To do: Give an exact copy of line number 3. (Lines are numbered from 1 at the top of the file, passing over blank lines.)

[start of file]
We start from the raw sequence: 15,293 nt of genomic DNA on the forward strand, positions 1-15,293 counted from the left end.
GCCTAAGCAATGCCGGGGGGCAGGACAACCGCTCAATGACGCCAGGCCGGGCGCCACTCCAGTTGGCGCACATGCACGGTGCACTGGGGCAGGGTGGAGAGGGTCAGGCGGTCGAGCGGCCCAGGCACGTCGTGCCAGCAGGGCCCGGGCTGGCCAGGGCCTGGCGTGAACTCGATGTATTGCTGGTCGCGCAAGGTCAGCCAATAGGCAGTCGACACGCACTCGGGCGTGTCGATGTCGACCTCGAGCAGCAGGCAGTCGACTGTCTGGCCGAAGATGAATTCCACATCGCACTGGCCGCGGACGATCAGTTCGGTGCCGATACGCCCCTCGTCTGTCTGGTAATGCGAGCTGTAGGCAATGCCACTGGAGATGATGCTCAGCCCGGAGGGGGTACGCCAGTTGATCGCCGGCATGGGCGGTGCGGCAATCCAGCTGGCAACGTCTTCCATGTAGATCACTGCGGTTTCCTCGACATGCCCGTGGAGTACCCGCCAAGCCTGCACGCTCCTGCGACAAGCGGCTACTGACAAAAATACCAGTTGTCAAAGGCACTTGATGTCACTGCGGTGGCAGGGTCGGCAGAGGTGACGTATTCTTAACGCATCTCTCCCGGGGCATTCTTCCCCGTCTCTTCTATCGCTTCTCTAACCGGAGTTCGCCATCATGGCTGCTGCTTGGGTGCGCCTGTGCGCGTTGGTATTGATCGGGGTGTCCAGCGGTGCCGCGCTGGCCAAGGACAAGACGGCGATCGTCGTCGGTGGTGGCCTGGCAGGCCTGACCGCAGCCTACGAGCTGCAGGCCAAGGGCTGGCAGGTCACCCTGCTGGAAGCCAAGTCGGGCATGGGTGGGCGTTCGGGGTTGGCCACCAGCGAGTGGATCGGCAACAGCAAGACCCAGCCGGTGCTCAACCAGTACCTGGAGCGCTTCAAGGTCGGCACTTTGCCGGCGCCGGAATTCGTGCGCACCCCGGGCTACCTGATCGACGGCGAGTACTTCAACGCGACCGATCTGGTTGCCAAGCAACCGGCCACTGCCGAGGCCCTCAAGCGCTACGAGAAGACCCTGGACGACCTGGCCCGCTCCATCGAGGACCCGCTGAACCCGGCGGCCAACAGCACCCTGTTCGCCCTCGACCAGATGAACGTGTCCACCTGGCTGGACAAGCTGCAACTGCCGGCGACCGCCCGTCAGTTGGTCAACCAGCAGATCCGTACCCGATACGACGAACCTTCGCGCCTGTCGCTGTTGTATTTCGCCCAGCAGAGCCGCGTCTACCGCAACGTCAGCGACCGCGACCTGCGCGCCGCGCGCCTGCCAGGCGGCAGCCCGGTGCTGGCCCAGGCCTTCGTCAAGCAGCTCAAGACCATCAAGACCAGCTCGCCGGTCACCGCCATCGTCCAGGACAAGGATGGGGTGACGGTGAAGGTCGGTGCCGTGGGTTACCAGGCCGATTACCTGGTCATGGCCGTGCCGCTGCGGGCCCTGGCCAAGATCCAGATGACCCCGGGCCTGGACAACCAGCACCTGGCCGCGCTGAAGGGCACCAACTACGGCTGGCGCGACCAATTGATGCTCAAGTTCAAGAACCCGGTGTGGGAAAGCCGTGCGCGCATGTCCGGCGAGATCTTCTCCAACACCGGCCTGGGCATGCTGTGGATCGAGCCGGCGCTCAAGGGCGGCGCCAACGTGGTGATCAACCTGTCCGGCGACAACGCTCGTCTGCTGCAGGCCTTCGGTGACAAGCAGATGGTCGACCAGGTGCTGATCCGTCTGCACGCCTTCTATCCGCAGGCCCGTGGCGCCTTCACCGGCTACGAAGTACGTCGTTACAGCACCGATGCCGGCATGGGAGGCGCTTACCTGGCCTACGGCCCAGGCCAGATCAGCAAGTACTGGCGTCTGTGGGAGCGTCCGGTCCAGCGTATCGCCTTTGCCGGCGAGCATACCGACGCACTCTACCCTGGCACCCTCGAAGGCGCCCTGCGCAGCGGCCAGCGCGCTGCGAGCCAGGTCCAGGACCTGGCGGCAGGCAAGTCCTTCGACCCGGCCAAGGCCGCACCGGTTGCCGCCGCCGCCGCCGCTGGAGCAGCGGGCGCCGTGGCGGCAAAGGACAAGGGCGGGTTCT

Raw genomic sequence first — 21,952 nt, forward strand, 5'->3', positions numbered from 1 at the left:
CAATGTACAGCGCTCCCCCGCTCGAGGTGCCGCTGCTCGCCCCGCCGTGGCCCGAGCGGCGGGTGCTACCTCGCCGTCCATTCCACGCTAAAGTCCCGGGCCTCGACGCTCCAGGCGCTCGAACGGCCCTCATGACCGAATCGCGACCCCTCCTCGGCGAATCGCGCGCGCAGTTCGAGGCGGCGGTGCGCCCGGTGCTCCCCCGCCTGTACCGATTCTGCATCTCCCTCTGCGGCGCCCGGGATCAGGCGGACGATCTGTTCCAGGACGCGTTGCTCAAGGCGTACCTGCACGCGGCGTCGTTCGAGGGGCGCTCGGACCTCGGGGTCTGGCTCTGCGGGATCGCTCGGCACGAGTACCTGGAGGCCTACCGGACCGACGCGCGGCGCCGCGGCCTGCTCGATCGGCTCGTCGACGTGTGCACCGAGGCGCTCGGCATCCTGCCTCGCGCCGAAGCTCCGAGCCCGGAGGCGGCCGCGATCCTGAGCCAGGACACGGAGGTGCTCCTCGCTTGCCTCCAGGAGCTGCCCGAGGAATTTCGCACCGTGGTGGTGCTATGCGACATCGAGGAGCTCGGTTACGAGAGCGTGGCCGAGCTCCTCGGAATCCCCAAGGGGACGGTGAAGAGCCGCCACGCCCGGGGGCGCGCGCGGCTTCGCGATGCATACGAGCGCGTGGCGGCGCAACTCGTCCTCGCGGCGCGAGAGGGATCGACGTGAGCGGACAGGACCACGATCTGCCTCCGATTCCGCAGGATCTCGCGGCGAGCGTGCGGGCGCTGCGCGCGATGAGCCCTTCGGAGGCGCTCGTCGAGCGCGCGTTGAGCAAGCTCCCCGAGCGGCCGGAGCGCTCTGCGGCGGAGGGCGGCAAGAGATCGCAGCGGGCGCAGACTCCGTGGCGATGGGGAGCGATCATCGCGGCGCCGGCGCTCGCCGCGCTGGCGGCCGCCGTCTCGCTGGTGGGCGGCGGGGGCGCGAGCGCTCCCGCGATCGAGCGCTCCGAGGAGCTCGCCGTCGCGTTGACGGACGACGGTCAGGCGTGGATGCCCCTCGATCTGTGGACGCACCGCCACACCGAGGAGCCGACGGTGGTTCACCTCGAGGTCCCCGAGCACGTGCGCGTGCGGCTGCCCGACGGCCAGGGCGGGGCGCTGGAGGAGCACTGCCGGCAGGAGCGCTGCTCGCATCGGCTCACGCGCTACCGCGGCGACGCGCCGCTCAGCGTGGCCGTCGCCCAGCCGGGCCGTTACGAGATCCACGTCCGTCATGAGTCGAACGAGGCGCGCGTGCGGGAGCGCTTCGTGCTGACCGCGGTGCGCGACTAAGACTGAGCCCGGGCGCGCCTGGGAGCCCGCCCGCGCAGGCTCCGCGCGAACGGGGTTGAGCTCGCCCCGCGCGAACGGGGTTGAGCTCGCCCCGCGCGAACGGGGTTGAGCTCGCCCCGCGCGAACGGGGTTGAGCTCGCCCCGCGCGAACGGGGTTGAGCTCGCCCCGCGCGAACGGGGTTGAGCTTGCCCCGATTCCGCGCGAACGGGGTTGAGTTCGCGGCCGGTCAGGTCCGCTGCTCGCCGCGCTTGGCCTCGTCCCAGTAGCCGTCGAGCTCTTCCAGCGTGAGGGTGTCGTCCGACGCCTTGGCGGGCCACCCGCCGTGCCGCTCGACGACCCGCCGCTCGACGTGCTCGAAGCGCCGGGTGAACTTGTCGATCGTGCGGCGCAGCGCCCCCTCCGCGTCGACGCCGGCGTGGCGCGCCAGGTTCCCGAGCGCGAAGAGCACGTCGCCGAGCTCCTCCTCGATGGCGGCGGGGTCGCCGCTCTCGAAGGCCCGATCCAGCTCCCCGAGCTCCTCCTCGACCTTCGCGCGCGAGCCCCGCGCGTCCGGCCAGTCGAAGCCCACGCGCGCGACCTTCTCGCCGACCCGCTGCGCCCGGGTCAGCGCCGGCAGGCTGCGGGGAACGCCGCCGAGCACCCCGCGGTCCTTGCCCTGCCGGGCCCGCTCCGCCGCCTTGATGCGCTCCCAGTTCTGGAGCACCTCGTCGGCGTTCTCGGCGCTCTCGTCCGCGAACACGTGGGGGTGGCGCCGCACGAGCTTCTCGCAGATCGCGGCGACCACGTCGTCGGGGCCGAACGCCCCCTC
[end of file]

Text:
Raw genomic sequence first — 21,952 nt, forward strand, 5'->3', positions numbered from 1 at the left: